Flora and Fauna
Trees like mahua (Madhuca longifolia), teak (Tectona grandis), dhao(Dracontomelon dao), bamboo(Bambusa vulgaris), ber(Ziziphus mauritiana), sadad(Terminalia arjuna) grow here in addition to the Ground Orchids(Spathoglottis plicata) which form a distinct species of the region. The popular mammal species is the Indian giant flying squirrel and animal species at this location include chausingha, chital, nilgai, jungle cat, jackal, leopard, fox, hyena.
The bird species found here include the red turtle dove, parakeet, golden oriole, paradise flycatcher, blue-cheeked bee-eater, white-necked stork, red-vented bulbul, gray heron, white breasted kingfisher. 

Social Impact
The arboreal and nocturnal species, listed in the IUCN Red list has been marked under concerned species and their conservation is important to conserve the diverse fauna of the country that contributes to the gene pool. The trees will provide proper habitat to the species, like food, shelter and the means of locomotion thereby helping in their conservation. 
Creating rural jobs, in remote areas where jobs are rare, in the nursery, planting and post-planting activity, amongst the tribal people, especially women. The 25,000 trees to be planted will create approximately 2046 workdays of jobs in the nursery and planting activities alone. This will prevent the community to indulge in activities like poaching. Also, the involvement of the community during the plantation process will make them aware about the importance of conservation of the natural habitat of the area.   These trees will provide flowers, fruit, fodder and fuel to rural communities and living creatures, improve water catchment, generate oxygen, reduce carbon dioxide in the atmosphere, fight climate change and benefit the Indian Giant Flying Squirrel, a species decreasing in numbers.

Adoption Summary:

Name of the Company Number of Trees Adopted Fiscal Year
Pepsico 10,000 2018-19
DHL Group 25,000 2017-18
Tree Species
  • Babool, Babul
    Common Name

    Botanical Name
  • Neem
    Common Name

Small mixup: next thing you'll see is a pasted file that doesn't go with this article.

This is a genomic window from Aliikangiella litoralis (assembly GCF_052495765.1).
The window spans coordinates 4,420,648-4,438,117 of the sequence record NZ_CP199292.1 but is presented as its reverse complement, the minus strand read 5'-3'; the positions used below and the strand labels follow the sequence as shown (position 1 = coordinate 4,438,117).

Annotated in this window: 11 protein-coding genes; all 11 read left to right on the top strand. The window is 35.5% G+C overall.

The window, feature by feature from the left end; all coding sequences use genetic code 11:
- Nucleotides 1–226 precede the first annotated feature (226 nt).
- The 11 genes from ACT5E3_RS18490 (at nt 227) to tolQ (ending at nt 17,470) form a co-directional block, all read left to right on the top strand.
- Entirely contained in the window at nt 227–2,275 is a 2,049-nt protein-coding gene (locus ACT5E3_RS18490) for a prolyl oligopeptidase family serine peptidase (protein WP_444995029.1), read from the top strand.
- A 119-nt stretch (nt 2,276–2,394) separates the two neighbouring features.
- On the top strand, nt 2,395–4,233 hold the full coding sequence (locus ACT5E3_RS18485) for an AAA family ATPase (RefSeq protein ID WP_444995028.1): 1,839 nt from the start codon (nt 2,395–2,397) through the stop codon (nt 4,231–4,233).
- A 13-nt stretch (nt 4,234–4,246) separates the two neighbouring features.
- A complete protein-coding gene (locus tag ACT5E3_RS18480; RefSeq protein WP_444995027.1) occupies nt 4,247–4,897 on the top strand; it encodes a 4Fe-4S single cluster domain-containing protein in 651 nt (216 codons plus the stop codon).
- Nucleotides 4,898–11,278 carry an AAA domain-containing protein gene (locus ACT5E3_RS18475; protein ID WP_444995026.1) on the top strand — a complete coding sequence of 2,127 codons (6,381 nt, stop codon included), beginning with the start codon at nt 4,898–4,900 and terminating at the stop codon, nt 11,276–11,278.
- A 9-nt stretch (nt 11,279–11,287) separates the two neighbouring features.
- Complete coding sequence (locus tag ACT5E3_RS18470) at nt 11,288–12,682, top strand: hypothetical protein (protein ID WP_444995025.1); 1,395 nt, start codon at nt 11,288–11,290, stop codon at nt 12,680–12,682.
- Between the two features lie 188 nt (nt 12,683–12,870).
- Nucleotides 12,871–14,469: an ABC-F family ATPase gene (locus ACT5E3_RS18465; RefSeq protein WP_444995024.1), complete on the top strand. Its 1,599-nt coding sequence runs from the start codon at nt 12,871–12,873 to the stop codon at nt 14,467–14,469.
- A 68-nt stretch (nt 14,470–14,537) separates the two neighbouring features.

Botanical Name
    Azadirachta indica
  • Amla
    Common Name

    Botanical Name
    Emblica officinalis
  • Karanj
    Common Name

    Botanical Name
    Pongamia pinnata
  • Siris
    Common Name

    Botanical Name
    Albizia Lebbeck
  • Baheda
    Common Name

    Botanical Name
    Terminalia bellirica
  • Bamboo
    Common Name

    Botanical Name
    Bambusa vulgaris
  • Indian Elm
    Common Name
    Indian Elm

    Botanical Name
    Holoptelea integrifolia
  • Bel
    Common Name

    Botanical Name
    Aegle marmelos
  • Kanji
    Common Name

    Botanical Name
    Acacia spp.
  • Khair
    Common Name

    Botanical Name
    Senegalia catechu
  • Sitaphal
    Common Name

    Botanical Name
    Annona reticulata
Target Completed


Audit for Rajasthan, India

Rajasthan, India


Total saplings planted were 25,000 in five villages in 2017-18. A Non-Trespassable fencing covering the plantation area was made to limit grazing by the animals. Contours were also prepared in order to stop the soil erosion and increase the vegetation cover. This strategy ensured the Survival Rate of 92%.

Various local native species were selected by the village institutions for planting on common land for eco-restoration. Every household participated in the planting or seeding activity. Members of the community institutions entrusted with the planting and supervising of operations played their role effectively in ensuring good quality of work. 

The planting has been carried out as per the plan and the approximate number of saplings physically verified is in agreement with the number of saplings planted (as per the report of Grow-Trees.com’s planting partner). We are of the opinion that looking to the steps taken i.e. location of the site, encouragement to planting and positive response from the village to save the planting, the result of the activity will be affirmative.